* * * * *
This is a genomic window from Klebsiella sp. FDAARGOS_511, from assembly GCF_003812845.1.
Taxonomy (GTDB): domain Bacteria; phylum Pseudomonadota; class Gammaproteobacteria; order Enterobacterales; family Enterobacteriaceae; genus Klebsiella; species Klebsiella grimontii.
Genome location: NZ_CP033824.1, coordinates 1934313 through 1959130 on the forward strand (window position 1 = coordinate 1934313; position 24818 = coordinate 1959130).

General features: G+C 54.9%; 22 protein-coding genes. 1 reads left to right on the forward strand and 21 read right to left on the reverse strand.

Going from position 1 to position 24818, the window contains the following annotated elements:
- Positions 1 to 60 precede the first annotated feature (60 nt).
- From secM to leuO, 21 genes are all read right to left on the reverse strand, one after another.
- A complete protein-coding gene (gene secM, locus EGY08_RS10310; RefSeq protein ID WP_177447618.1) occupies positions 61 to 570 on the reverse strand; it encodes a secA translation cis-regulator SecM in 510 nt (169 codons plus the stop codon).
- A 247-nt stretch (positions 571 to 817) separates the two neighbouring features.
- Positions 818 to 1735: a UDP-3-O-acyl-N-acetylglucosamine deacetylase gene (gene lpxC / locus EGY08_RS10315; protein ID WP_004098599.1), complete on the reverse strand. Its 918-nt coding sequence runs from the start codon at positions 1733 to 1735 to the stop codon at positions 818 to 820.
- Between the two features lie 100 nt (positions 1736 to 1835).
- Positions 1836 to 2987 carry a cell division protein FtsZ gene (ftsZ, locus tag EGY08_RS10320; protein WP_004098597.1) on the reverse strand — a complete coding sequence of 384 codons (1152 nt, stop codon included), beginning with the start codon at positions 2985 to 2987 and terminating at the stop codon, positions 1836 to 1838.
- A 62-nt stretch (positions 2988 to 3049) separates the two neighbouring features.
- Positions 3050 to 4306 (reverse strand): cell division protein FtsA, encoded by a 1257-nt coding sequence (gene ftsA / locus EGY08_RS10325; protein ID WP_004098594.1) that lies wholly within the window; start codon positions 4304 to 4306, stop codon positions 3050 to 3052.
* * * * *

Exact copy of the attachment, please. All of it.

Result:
This is a genomic window from Klebsiella sp. FDAARGOS_511, from assembly GCF_003812845.1.
Taxonomy (GTDB): domain Bacteria; phylum Pseudomonadota; class Gammaproteobacteria; order Enterobacterales; family Enterobacteriaceae; genus Klebsiella; species Klebsiella grimontii.
Genome location: NZ_CP033824.1, coordinates 1934313 through 1959130 on the forward strand (window position 1 = coordinate 1934313; position 24818 = coordinate 1959130).

General features: G+C 54.9%; 22 protein-coding genes. 1 reads left to right on the forward strand and 21 read right to left on the reverse strand.

Going from position 1 to position 24818, the window contains the following annotated elements:
- Positions 1 to 60 precede the first annotated feature (60 nt).
- From secM to leuO, 21 genes are all read right to left on the reverse strand, one after another.
- A complete protein-coding gene (gene secM, locus EGY08_RS10310; RefSeq protein ID WP_177447618.1) occupies positions 61 to 570 on the reverse strand; it encodes a secA translation cis-regulator SecM in 510 nt (169 codons plus the stop codon).
- A 247-nt stretch (positions 571 to 817) separates the two neighbouring features.
- Positions 818 to 1735: a UDP-3-O-acyl-N-acetylglucosamine deacetylase gene (gene lpxC / locus EGY08_RS10315; protein ID WP_004098599.1), complete on the reverse strand. Its 918-nt coding sequence runs from the start codon at positions 1733 to 1735 to the stop codon at positions 818 to 820.
- Between the two features lie 100 nt (positions 1736 to 1835).
- Positions 1836 to 2987 carry a cell division protein FtsZ gene (ftsZ, locus tag EGY08_RS10320; protein WP_004098597.1) on the reverse strand — a complete coding sequence of 384 codons (1152 nt, stop codon included), beginning with the start codon at positions 2985 to 2987 and terminating at the stop codon, positions 1836 to 1838.
- A 62-nt stretch (positions 2988 to 3049) separates the two neighbouring features.
- Positions 3050 to 4306 (reverse strand): cell division protein FtsA, encoded by a 1257-nt coding sequence (gene ftsA / locus EGY08_RS10325; protein ID WP_004098594.1) that lies wholly within the window; start codon positions 4304 to 4306, stop codon positions 3050 to 3052.